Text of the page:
Not Getting Enough Sleep May be Killing Your Corneal Stem Cells
Sleep is a fundamental requirement for all animals. Appropriate quality and quantity of sleep is essential for the maintenance of mental and physical health. Due to societal pressures and light pollution, sleep deficiency has become a common public health problem, affecting approximately 10-20% of individuals worldwide, especially children and young adults.
Short-term consequences of insufficient sleep or delayed sleep cause ocular discomfort, including dryness, pain, pruritus, and hyperemia of the eye. Long-term sleep deprivation (SD) increases the risk for ocular disease conditions, especially dry eye disease, affecting 5% to 50% of the population globally.
The cornea is the clear front surface of the eye. It maintains ocular comfort while providing a physical and biochemical barrier to the eye. Stem cells within the cornea are highly organized and maintain homeostasis. In the cornea, they are referred to as limbal stem cells (LSCs).
Recently, a group of researchers found that sleep deprivation can cause the cornea to lose its ability to repair itself properly, which may lead to different conditions such as dry eye. The results appear in the journal Stem Cell Reports.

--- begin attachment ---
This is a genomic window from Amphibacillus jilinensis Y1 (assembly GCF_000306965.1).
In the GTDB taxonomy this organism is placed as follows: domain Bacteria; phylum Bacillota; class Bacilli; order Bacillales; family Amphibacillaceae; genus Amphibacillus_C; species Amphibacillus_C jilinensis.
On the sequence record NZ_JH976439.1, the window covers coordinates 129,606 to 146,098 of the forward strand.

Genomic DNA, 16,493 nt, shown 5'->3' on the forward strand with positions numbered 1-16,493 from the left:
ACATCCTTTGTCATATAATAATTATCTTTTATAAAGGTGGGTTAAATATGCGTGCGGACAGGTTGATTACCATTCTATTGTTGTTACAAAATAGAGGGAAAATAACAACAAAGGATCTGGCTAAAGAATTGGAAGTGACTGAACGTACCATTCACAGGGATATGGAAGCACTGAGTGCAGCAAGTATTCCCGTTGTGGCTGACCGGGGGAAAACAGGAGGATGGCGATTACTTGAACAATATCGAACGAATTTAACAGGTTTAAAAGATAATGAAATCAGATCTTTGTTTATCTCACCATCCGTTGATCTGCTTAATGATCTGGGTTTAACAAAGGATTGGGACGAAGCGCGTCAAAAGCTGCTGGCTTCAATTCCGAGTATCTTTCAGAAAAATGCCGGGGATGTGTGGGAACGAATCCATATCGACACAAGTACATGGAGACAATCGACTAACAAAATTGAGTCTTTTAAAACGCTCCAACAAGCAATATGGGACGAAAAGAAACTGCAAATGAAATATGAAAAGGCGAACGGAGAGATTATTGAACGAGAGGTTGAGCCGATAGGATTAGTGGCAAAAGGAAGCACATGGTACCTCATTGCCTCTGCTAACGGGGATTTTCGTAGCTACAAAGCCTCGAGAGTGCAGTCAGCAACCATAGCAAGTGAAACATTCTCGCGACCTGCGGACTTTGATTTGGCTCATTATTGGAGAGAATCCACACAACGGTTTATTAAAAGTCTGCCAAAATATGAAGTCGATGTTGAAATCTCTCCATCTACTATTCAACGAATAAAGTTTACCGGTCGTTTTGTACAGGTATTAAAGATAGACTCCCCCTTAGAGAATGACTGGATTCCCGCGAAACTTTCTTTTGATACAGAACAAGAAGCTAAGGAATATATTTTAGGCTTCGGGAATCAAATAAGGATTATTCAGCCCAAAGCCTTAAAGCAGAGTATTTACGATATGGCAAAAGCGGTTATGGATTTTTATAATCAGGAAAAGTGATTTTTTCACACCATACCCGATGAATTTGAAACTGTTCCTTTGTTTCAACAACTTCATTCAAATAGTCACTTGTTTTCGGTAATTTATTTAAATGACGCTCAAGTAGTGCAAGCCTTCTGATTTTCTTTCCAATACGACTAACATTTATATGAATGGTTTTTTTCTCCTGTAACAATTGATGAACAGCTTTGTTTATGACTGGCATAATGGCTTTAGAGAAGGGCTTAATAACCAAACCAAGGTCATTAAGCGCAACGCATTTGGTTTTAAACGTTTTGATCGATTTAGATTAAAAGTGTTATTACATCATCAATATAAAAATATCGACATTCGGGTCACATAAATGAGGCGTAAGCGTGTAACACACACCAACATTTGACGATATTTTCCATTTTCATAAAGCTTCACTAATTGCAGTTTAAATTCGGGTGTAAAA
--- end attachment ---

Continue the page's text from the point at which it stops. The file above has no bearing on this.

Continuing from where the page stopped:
Sleep Deprivation and Corneal Damage
For the study, the team used a mice model to learn the effect of sleep deprivation and how it affected their eyes. They assessed gene expression in the mice after 2 and 10 days of sleep deprivation.
On day 2, they found that 287 genes were significantly upregulated and 88 were downregulated in the cornea of the mice, while on day 10, 272 genes were upregulated and 150 downregulated.
After 1 and 2 months of further sleep deprivation, the transparency of the cornea was reduced and the ocular surface was rougher.
One other finding that the researchers had is that using topical L-glutathione could be a therapeutic strategy to maintain ocular surface health because of its antioxidant properties for those suffering from insufficient sleep.
The study showed us once more the negative effects of sleep deprivation and leads to more insight into how the effects of sleep deprivation may be broader than previously thought.
Sanming Li, et al. Sleep deprivation induces corneal epithelial progenitor cell over-expansion through disruption of redox homeostasis in the tear film. 2022. Stem Cell Reports. DOI:https://doi.org/10.1016/j.stemcr.2022.03.017